Just as it did during Monday's radio program, the public conversation about Amtrak too often falls into the framing that Amtrak is supposed to behave like a private company, seeking profit. Amtrak is not required to make a profit, not in law nor in fact. And the pursuit of profit in this instance leads to the inevitable conversation about eliminating “unprofitable long-distance routes.”

This is a canard, and the 170,000-rider number is unhelpful. The point of a train like the Southwest Chief – running between Los Angeles and Chicago – or the Empire Builder between Chicago and Seattle is not to carry passengers between those two cities but to all of the places in-between. And far from Anderson’s characterization of these long-distance routes as bygone relics, they are crucial to rural mobility. For many small communities, Amtrak is the only form of public transportation available. And roughly a quarter of Amtrak’s long-distance ridership is elderly or disabled and physically unable to fly (have you tried bringing a powered wheelchair or medical oxygen aboard a United Airlines flight?)

We absolutely agree with Anderson that we have an opportunity during the next five-year surface transportation reauthorization to have a meaningful conversation about the future of passenger rail in the U.S. and the long-distance network. Despite his characterization, most of us are not romantic idealists pining for a bygone age. But we do think that the conversation needs to be driven by a clear-eyed appreciation of the role these trains play in rural America as economic engines.

This is not about 170,000 tourists who love riding 45 miles an hour. It’s about wounded veterans being able to travel from rural communities to VA hospitals…it’s about college students from America’s heartland being able to travel safely and affordably from school to home…it’s about the elderly living on farms and in small towns who would face isolation without service. And it’s about 5 million people using the long-distance network each year, traveling to and from 40 percent of the nation’s small and rural communities.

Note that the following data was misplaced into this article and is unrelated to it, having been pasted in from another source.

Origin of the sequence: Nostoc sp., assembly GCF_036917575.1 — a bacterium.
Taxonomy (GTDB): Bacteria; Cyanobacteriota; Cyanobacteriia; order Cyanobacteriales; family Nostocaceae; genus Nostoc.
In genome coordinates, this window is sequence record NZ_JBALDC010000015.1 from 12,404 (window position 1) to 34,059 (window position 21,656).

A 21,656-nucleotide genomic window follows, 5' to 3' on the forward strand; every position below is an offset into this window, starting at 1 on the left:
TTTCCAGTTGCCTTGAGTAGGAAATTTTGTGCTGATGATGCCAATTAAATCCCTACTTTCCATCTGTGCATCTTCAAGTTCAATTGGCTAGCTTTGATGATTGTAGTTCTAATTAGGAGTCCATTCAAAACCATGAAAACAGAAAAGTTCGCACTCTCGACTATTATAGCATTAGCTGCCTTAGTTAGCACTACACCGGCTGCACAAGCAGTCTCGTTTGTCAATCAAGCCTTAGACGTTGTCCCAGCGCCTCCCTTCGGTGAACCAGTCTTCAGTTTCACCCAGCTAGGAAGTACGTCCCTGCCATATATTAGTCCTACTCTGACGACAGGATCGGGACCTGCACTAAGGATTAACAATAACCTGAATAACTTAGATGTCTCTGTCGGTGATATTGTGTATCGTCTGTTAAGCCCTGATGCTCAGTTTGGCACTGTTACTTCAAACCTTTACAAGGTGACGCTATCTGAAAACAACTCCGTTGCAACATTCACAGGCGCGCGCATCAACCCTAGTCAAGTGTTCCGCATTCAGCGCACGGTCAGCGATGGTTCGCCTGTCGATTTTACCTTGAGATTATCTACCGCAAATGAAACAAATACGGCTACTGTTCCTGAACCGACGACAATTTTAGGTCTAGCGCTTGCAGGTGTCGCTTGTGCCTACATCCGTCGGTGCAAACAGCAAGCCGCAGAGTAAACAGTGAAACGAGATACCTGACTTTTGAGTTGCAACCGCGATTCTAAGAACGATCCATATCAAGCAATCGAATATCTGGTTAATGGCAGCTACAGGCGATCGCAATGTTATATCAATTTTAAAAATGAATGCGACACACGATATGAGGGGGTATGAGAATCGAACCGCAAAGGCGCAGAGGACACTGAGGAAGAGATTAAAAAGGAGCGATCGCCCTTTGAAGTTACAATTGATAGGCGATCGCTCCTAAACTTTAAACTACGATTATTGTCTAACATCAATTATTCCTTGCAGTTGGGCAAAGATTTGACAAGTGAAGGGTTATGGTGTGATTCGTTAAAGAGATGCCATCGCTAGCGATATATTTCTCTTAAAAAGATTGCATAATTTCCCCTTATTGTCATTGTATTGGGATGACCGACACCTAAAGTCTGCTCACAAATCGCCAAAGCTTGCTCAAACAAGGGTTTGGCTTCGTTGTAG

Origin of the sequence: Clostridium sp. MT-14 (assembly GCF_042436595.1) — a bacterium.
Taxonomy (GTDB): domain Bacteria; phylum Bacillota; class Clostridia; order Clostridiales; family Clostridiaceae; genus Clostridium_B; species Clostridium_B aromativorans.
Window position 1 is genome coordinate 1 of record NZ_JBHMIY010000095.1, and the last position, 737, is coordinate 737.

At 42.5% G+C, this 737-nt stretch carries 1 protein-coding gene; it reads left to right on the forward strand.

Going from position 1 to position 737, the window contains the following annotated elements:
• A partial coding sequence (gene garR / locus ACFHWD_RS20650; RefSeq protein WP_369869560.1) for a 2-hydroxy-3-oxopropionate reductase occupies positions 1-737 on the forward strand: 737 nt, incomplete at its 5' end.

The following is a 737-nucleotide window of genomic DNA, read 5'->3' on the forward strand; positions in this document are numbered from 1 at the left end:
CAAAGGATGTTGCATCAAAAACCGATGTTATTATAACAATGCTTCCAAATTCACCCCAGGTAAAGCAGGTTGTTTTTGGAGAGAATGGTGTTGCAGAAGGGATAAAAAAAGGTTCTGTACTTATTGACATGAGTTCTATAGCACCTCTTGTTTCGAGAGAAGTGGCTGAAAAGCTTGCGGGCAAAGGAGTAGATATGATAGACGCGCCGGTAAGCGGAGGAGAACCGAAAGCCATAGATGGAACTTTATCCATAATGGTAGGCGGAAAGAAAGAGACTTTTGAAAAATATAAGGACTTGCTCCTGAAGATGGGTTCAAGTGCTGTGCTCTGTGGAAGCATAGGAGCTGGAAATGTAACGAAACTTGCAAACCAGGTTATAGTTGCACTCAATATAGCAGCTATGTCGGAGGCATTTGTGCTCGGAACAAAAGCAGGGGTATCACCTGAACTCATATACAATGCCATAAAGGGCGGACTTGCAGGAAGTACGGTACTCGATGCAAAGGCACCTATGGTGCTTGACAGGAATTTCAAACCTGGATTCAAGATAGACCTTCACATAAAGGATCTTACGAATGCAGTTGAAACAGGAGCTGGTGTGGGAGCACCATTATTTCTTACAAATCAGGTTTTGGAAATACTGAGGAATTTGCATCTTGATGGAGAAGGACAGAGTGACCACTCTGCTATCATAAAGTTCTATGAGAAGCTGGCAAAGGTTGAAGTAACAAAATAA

Let’s be clear: Amtrak exists, and collects public funds, expressly to provide service to places that need it and where the private sector cannot profitably provide it—where the “demand indicators” aren’t enough to satisfy private shareholders. Amtrak is one of the ways the U.S. government acts to support the common good, the “general welfare.” And Mr. Anderson acknowledged this in his WBUR appearance, which is good.

What I told House lawmakers a couple of weeks ago is that it’s not about whether the train makes money, but about who makes money from the route. Every Amtrak long-distance route creates return on equity for the communities that have invested in it over the past few decades. And thanks to rigorous economic modeling our Association has developed over the past year, we have been able to quantify that return in a way that hasn’t been done previously.

We found the Empire Builder is worth $327 million every year to the economies of the states it serves, and by extension the entire U.S. economy. American taxpayers pay roughly $57 million every year to run it. That’s a bargain. For small communities along the route, it’s a lifeline. Just to take one instance, Cut Bank, Montana, and its roughly 3,000 citizens derive nearly $400,000 worth of economic benefit from the existence of the train.

In response to an Amtrak proposal to discontinue train service along a segment of the Southwest Chief corridor, we took a closer look at the service and found that the Chief brings $180 million in annual economic benefits to New Mexico, Colorado and Kansas.

A study done by Transportation for America and the Southern Rail Commission found that restoring passenger rail between Mobile and New Orleans would produce $216 million in annual economic benefits for Mississippi, Louisiana and Alabama, despite costing the three states only about $7 million each year.

Focusing on profits – whether the profit of an individual route or the profit of Amtrak as a whole – misses the point. And WBUR's 'Here and Now' program on Monday not only missed the point, but missed an opportunity.